Life at sea with BP - Ships Nostalgia
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Life at sea with BP

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  #1  
Old 11th June 2006, 23:50
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Life at sea with BP

There must be hundreds of funny, sad and unbelievable stories of life at sea with BP. Lets get them written and shared before they are long gone and forgotten. This one will get the ball rolling:-

I have followed this thread initiated by Brian(Benjidog) closely and found it both amusing and enlightening. I wonder how on earth the diesel engineers on the mv “British Commodore,” which was an innovative BP tanker built in 1967, managed to cope with the situations which arose in the second half of 1970.

This approximately 68,000d.w.t. motor ship was fitted with the following “steam equipment.”
One 88,000 pounds per hour Babcock and Wilcox integral furnace water tube boiler operating at 285 PSI coupled to an Exhaust Gas Boiler powered by the exhaust gasses from the Main Diesel Engine.
At sea speed the Exhaust Gas Boiler generated sufficient steam to run the Turbo Alternator which produced sufficient electric power to run the engine room plant without the necessity of running a Diesel Alternator or firing the Main Boiler.
The Evaporator used Main Diesel Engine Jacket Water as it’s heating source.
In port the cargo was discharged by Turbine Driven Cargo pumps and obviously in port it was necessary to fire the Main Boiler.
There was also an Auxiliary Package Boiler – 150PSI.
The Butterworth Heater when required used steam from the Main Boiler as did the Cargo Heating System.
In the centre of all this “steam equipment” was an 18,000BHP, 9 cylinder, 840mm bore VT2BF Burmeister and Wain Diesel with three Turbo Chargers.

I had just joined the ship as Chief Engineer prior to her departure from Malta Dry-Dock to pick up a cargo in the Eastern Med. (cannot remember where). The cargo was to be discharged at the Isle of Grain and required heating to a certain temperature to ensure it would not solidify. Shortly after departing Malta we experienced a leaking generating tube in the Main Boiler. This tube was plugged.
Upon leaving the loading port we lost further generating tubes which required “plugging.”
Halfway back down the Med., it became time to commence heating the cargo and the boiler continued having tube failures.
Even with the Evaporator operating at full capacity our distilled water tanks were not holding their own and in fact we had to supplement the boiler feed water with water from the domestic tanks. The problem of the leaking boiler tubes and the necessity to heat the cargo was discussed with Capt. Joe Beattie ( a grand Scotsman ) and he suggested calling at Algeciras (Spain) ( no idea how to spell it ) and take on as much domestic water as possible to enable us to reach the IOG and heat the cargo. I discussed this with Head Office and they agreed and in fact when we arrived in Algiceras, Engineer Superintendent, Stan Symon (now sadly deceased) was on the jetty to greet us. Following discussion, his opinion agreed with my own ref the cause of the boiler tubes failing, namely the result of improper or incomplete internal chemical cleaning during the dry-docking.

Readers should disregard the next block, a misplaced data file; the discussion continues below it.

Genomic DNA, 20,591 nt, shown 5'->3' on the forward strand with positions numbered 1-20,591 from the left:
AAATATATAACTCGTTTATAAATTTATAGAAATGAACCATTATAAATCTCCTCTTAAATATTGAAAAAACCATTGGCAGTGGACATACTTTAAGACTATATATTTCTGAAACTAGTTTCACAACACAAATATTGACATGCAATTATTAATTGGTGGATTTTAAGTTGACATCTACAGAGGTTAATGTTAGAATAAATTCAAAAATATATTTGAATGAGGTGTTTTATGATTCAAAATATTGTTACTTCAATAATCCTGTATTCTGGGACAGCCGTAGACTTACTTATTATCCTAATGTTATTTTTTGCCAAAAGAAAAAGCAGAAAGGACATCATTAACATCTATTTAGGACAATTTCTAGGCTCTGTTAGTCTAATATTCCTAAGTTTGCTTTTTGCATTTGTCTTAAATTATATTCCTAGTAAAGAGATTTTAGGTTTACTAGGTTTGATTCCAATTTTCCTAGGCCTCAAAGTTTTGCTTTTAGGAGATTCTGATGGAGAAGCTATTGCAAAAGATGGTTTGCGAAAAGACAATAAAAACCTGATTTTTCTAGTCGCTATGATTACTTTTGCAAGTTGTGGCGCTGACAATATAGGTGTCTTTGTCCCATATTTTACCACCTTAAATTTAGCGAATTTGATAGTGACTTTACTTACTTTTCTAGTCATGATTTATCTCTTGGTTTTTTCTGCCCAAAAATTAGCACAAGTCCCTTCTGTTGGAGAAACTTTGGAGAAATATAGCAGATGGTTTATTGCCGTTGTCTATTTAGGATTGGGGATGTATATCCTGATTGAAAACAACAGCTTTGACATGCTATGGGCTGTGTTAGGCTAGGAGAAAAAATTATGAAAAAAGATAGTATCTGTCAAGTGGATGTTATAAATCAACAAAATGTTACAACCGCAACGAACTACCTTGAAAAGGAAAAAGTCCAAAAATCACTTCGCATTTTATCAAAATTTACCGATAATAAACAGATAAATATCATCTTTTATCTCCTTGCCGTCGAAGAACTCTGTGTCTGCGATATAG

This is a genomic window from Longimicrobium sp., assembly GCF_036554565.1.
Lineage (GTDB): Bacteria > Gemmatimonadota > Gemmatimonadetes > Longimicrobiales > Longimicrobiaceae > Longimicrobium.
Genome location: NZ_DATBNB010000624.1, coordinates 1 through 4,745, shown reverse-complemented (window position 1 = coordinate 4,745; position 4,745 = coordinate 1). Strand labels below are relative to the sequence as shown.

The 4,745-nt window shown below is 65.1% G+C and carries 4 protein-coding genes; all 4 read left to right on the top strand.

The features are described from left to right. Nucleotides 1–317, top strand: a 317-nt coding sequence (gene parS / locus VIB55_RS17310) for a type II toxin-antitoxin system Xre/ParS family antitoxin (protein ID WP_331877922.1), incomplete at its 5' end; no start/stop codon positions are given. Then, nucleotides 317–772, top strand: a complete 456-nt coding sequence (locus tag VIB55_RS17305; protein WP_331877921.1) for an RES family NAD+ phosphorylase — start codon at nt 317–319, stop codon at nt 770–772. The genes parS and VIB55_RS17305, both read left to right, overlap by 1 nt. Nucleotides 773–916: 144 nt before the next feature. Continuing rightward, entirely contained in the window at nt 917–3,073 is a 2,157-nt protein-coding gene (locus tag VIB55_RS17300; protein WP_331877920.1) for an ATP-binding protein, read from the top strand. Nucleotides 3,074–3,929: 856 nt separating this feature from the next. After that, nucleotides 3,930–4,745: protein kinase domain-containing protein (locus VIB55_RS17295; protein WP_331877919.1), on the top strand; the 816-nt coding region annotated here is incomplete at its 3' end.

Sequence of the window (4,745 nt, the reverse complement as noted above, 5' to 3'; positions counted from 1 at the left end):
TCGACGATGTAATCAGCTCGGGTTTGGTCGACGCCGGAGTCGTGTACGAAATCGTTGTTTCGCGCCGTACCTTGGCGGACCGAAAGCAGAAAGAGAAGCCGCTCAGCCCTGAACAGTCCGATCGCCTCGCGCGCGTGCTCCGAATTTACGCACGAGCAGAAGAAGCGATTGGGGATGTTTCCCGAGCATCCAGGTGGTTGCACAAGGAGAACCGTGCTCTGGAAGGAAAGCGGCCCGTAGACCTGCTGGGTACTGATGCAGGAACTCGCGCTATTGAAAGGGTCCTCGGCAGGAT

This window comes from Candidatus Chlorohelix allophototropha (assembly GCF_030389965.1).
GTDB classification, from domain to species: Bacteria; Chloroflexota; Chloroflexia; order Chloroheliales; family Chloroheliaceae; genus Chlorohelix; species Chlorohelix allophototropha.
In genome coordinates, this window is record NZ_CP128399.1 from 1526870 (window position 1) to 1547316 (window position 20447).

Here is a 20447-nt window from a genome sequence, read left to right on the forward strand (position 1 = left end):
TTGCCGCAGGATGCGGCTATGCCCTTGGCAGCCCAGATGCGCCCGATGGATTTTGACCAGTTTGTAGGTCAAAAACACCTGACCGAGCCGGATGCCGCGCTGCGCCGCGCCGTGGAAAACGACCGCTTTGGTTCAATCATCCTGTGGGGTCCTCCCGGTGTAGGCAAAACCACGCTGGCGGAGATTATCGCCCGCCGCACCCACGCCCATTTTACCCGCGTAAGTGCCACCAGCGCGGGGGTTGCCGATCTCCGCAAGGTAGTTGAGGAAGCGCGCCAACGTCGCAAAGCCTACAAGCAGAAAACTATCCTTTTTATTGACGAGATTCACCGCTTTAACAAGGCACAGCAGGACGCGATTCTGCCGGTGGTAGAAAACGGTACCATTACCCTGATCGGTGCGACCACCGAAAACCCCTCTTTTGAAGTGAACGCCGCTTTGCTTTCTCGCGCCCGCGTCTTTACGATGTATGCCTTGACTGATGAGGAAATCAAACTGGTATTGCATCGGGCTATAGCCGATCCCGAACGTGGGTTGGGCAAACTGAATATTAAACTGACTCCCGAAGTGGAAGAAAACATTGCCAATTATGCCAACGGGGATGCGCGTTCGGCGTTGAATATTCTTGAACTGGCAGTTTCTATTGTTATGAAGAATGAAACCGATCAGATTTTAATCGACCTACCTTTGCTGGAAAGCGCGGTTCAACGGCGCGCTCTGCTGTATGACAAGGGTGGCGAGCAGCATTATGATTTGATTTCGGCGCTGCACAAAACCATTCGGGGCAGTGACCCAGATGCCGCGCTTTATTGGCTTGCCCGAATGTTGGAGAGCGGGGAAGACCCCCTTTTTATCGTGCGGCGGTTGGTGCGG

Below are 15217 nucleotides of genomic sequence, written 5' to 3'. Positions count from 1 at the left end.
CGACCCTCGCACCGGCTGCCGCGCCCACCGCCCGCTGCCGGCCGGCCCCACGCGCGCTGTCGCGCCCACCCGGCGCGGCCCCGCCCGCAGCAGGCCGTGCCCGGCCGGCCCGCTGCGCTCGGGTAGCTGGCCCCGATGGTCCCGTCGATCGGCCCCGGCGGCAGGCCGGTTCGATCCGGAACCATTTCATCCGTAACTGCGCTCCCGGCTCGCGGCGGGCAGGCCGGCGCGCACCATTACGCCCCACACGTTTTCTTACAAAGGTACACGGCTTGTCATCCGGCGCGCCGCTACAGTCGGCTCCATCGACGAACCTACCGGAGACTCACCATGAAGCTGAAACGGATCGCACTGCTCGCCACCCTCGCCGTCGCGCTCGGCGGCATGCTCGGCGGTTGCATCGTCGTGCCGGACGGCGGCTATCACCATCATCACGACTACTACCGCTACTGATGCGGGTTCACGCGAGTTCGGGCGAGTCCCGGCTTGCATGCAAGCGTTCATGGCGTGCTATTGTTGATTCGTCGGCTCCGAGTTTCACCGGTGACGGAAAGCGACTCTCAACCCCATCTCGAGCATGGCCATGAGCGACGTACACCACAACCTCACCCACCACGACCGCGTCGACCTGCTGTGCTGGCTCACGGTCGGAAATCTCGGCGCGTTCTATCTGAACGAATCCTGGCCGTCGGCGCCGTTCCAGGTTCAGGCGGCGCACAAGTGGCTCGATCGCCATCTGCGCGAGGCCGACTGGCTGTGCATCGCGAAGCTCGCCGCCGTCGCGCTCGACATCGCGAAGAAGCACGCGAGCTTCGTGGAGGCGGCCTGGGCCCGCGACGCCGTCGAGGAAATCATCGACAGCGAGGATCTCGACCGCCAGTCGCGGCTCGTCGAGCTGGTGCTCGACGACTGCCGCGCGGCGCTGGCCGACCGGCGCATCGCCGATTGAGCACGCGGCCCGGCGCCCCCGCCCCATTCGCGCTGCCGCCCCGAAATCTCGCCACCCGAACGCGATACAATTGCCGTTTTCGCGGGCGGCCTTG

On departing the port the tubes were leaking to such an extent that the water could be seen through the inspection window boiling on the furnace floor. It was decided not to attempt any further tube plugging but proceed full speed to IOG.

We arrived at IOG without further incident and proceeded to discharge the heated cargo at a reduced rate so as not to fire the boiler too hard.

The Senior Superintendent fro “A” Fleet, David Gibbons inspected the boiler during the discharge and witnessed the leaking water “boiling” on the furnace floor.

He then made the decision that the Main Boiler, Screen and Generating tubes would be replaced during the passage to the Gulf around the Cape by a Sea Going Maintenance Team from (if I remember – Sweden/Norway) who would join the ship at Las Palmas together with the new tubes.

This would entail passage from Las Palmas to the Gulf with electrical power supplied by the two Paxman Diesel Alternators and steam for domestic and fuel heating from the Aux. Package Boiler. In view of the fact that the Paxman diesels had never been run for a sustained period and that one unit at maximum load could barely sustain the full speed required electrical load the Diesel Engineers were not too happy with this scheduled boiler repair.

We departed the IOG after both Paxman diesels had been serviced by a Manufacturer’s Rep., with the two units operating in parallel.

Except for some boiler tube tool problems and the fact that we were seven generating tubes short, problems which were resolved off Durban with the assistance of the local BP Superintendent Donaldson, the passage was without incident and the boiler repair completed on schedule and tested one week prior to arrival at the Gulf loading port.

The Paxman Diesel Alternators had done their job – had they suffered? – read on.

Several days into the loaded passage towards Cape Town the Main Engine had to be stopped in order to clean the Jacket Water Coolers. Because air was being supplied to the main deck it was necessary to supplement the Turbo Alternator electrical load with the Outboard Paxman Alternator.